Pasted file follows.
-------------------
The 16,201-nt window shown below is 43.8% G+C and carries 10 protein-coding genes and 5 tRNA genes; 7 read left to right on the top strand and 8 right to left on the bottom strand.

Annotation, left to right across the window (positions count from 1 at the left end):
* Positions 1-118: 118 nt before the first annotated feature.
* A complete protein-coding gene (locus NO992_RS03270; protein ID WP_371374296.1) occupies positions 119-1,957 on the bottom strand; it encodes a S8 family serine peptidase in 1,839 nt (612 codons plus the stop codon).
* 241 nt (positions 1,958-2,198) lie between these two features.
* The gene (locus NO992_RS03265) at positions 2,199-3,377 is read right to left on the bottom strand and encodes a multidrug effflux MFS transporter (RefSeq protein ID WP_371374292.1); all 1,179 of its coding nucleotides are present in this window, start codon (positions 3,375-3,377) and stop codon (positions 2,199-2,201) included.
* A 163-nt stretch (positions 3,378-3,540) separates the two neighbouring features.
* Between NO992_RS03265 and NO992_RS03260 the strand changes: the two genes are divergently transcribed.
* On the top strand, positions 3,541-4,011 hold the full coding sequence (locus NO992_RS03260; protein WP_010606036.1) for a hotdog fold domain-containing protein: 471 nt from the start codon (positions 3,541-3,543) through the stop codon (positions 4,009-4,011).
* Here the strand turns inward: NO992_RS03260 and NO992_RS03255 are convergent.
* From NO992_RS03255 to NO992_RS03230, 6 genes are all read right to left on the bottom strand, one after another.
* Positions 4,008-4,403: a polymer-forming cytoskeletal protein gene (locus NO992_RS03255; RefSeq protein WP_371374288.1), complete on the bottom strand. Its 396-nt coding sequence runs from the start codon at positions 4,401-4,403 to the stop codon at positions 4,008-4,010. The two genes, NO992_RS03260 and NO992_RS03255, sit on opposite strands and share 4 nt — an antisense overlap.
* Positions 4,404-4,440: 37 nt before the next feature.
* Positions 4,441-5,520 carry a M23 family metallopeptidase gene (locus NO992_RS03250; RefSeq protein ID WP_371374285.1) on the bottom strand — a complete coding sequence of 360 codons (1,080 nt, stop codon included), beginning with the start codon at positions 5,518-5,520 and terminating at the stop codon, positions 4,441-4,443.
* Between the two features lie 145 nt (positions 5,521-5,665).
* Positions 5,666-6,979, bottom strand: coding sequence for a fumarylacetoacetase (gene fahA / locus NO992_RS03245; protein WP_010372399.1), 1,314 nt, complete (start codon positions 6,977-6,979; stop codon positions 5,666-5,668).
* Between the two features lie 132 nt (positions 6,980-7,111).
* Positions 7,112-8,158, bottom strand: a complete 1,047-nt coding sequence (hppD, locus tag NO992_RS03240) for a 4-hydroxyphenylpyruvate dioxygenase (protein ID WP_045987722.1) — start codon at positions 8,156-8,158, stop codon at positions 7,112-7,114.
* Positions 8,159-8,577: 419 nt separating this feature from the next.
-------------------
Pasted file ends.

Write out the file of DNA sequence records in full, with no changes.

The 16,201-nt window shown below is 43.8% G+C and carries 10 protein-coding genes and 5 tRNA genes; 7 read left to right on the top strand and 8 right to left on the bottom strand.

Annotation, left to right across the window (positions count from 1 at the left end):
* Positions 1-118: 118 nt before the first annotated feature.
* A complete protein-coding gene (locus NO992_RS03270; protein ID WP_371374296.1) occupies positions 119-1,957 on the bottom strand; it encodes a S8 family serine peptidase in 1,839 nt (612 codons plus the stop codon).
* 241 nt (positions 1,958-2,198) lie between these two features.
* The gene (locus NO992_RS03265) at positions 2,199-3,377 is read right to left on the bottom strand and encodes a multidrug effflux MFS transporter (RefSeq protein ID WP_371374292.1); all 1,179 of its coding nucleotides are present in this window, start codon (positions 3,375-3,377) and stop codon (positions 2,199-2,201) included.
* A 163-nt stretch (positions 3,378-3,540) separates the two neighbouring features.
* Between NO992_RS03265 and NO992_RS03260 the strand changes: the two genes are divergently transcribed.
* On the top strand, positions 3,541-4,011 hold the full coding sequence (locus NO992_RS03260; protein WP_010606036.1) for a hotdog fold domain-containing protein: 471 nt from the start codon (positions 3,541-3,543) through the stop codon (positions 4,009-4,011).
* Here the strand turns inward: NO992_RS03260 and NO992_RS03255 are convergent.
* From NO992_RS03255 to NO992_RS03230, 6 genes are all read right to left on the bottom strand, one after another.
* Positions 4,008-4,403: a polymer-forming cytoskeletal protein gene (locus NO992_RS03255; RefSeq protein WP_371374288.1), complete on the bottom strand. Its 396-nt coding sequence runs from the start codon at positions 4,401-4,403 to the stop codon at positions 4,008-4,010. The two genes, NO992_RS03260 and NO992_RS03255, sit on opposite strands and share 4 nt — an antisense overlap.
* Positions 4,404-4,440: 37 nt before the next feature.
* Positions 4,441-5,520 carry a M23 family metallopeptidase gene (locus NO992_RS03250; RefSeq protein ID WP_371374285.1) on the bottom strand — a complete coding sequence of 360 codons (1,080 nt, stop codon included), beginning with the start codon at positions 5,518-5,520 and terminating at the stop codon, positions 4,441-4,443.
* Between the two features lie 145 nt (positions 5,521-5,665).
* Positions 5,666-6,979, bottom strand: coding sequence for a fumarylacetoacetase (gene fahA / locus NO992_RS03245; protein WP_010372399.1), 1,314 nt, complete (start codon positions 6,977-6,979; stop codon positions 5,666-5,668).
* Between the two features lie 132 nt (positions 6,980-7,111).
* Positions 7,112-8,158, bottom strand: a complete 1,047-nt coding sequence (hppD, locus tag NO992_RS03240) for a 4-hydroxyphenylpyruvate dioxygenase (protein ID WP_045987722.1) — start codon at positions 8,156-8,158, stop codon at positions 7,112-7,114.
* Positions 8,159-8,577: 419 nt separating this feature from the next.